Created by Michael Lamar who writes: "If you like Spades, you will love Clubs. The chief differences are that you must make an exact bid instead of a minimum bid, and, clubs are trump. Strategy increases as the "Lucky Hand" factor is greatly reduced. Any hand can win. The scoring system rewards the accurate bid more so than the quantity of tricks taken."
[Editor's note: this game is very similar to Oh Hell, except that the number of cards dealt does not vary, and clubs are permanent trumps. JM]
|2 players:||Deal each player 13 cards and set the rest aside.|
|3-5 players:||Deal all the cards. Remove as many twos as necessary to even up the deal.|
|6 or more players:||Add a deck and apply the cancellation rule (identical cards played in a trick cancel each other out).|
Begin to left of dealer. Bid the exact number of tricks that you believe you can take, no more, no less. The final bidder may not make a bid that raises the total of the tricks bid to exactly the number of tricks available. For example, if the bid reaches 10 in a 13-trick hand, the final bidder may not bid 3, as this would raise the bid total to an even 13.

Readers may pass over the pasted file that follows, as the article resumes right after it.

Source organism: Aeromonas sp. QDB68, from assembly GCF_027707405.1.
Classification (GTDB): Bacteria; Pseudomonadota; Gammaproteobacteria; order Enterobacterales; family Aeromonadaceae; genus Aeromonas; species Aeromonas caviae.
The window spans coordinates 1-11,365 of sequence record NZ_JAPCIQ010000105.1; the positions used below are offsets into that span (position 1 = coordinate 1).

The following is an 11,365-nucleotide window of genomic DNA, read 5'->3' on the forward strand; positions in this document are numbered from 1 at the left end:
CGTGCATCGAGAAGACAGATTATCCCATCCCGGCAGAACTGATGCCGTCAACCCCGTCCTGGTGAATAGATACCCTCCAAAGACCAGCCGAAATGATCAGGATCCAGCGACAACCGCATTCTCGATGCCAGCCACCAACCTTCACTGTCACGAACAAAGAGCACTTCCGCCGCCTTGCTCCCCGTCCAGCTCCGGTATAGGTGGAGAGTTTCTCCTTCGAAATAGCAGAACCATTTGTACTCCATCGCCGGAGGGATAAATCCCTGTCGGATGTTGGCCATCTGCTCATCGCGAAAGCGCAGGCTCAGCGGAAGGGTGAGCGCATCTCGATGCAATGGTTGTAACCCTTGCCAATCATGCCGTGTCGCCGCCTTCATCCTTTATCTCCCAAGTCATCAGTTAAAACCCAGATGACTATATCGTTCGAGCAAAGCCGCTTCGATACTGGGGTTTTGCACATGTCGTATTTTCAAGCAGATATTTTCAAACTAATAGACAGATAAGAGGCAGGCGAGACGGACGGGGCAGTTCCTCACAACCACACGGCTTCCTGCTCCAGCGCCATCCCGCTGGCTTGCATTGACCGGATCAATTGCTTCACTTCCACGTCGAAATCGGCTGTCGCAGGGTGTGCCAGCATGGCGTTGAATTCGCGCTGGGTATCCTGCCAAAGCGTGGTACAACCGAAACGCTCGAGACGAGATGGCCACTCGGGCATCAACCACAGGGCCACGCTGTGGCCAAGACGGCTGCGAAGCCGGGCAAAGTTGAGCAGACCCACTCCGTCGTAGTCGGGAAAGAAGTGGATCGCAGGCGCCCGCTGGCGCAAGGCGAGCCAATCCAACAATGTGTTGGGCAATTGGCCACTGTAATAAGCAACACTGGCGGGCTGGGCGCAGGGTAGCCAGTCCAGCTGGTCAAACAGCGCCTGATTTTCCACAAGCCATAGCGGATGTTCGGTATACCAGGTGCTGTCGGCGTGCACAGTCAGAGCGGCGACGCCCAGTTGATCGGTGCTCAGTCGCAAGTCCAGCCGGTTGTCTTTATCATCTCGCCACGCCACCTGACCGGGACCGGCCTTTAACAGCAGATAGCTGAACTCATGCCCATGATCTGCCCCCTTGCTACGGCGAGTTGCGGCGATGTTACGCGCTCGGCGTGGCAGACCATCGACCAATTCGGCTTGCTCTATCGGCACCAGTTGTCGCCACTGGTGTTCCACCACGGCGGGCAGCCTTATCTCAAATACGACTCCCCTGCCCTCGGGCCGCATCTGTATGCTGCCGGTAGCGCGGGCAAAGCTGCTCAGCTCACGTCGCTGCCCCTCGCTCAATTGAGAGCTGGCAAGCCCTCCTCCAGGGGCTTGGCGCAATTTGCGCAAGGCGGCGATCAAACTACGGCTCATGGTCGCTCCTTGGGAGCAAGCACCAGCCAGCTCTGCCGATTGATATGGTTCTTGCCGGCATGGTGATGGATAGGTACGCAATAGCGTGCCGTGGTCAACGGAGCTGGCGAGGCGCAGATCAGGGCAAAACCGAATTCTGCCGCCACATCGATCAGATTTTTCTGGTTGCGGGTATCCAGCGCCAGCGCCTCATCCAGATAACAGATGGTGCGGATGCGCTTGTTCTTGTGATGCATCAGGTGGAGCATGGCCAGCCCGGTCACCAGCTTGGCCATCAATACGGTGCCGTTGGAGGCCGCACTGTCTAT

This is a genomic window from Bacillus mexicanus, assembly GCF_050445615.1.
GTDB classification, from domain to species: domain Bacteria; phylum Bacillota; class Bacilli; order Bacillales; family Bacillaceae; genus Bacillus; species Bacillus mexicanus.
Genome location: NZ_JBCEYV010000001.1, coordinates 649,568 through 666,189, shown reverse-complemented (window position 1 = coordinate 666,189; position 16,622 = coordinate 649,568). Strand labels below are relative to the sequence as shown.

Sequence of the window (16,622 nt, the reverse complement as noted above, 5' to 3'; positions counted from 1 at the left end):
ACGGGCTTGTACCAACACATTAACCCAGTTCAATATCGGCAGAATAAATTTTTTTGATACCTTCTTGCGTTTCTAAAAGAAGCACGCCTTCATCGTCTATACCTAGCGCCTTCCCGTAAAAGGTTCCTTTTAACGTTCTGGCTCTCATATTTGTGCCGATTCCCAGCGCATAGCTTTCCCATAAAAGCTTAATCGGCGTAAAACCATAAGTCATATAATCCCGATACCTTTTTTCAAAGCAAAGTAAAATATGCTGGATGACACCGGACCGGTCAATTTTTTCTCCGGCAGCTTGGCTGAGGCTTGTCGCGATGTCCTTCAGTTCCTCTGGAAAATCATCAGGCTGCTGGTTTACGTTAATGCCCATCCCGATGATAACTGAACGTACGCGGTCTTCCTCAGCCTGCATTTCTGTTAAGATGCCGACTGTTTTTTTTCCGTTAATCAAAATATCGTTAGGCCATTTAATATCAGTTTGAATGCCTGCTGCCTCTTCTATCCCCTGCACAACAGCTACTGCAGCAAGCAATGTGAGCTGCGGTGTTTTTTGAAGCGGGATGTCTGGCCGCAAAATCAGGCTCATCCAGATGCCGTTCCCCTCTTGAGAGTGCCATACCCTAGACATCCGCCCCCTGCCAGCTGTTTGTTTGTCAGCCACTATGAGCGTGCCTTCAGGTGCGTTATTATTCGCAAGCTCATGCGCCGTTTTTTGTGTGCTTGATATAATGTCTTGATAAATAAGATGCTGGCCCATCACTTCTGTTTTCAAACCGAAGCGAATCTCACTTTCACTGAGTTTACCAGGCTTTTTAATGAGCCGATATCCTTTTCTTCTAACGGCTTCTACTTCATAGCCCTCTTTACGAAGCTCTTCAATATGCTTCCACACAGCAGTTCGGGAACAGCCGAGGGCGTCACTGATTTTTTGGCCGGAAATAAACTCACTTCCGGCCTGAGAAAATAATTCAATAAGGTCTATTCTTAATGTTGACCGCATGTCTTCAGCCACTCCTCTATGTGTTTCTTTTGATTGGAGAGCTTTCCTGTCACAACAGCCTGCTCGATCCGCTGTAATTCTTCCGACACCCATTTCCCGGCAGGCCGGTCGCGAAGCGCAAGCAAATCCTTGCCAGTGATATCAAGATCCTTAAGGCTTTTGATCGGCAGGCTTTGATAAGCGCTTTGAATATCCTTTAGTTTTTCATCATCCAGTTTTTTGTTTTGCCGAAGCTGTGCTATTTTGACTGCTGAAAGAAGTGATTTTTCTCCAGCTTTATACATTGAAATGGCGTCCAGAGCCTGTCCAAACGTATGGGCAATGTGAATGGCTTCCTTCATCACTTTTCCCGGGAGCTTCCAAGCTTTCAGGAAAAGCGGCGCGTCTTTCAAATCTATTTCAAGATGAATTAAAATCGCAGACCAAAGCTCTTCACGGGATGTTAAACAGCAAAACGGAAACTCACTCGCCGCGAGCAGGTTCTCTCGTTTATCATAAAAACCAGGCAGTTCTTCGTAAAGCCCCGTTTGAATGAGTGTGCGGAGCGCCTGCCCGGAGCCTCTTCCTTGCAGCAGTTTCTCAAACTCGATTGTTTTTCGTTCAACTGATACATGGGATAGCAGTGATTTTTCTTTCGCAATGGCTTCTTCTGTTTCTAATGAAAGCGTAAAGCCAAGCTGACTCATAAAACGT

Note: This bidding method makes the hand more interesting: at least one player is always going to get clubbed (go set). This rule also helps to negate the dealer advantage of bidding last.
(like Spades, except clubs are trump [and there is no restriction on leading trumps])
Player to left of dealer starts. Any suit may be led, including clubs. Each player must then follow suit if possible. High card takes trick, unless a club is played, which trumps other suits. Winner of trick then leads the next trick in any suit.
|Correct bid:||10 points, plus 1 point for each trick taken. Nil is worth 10 points.|
|Incorrect bid:||Zero (no negative scoring)|
The first player to reach 100 wins.
Scoring Hint: Placing a 1 in front of each successful bid and add it to the previous score. Cross out the clubbed bids.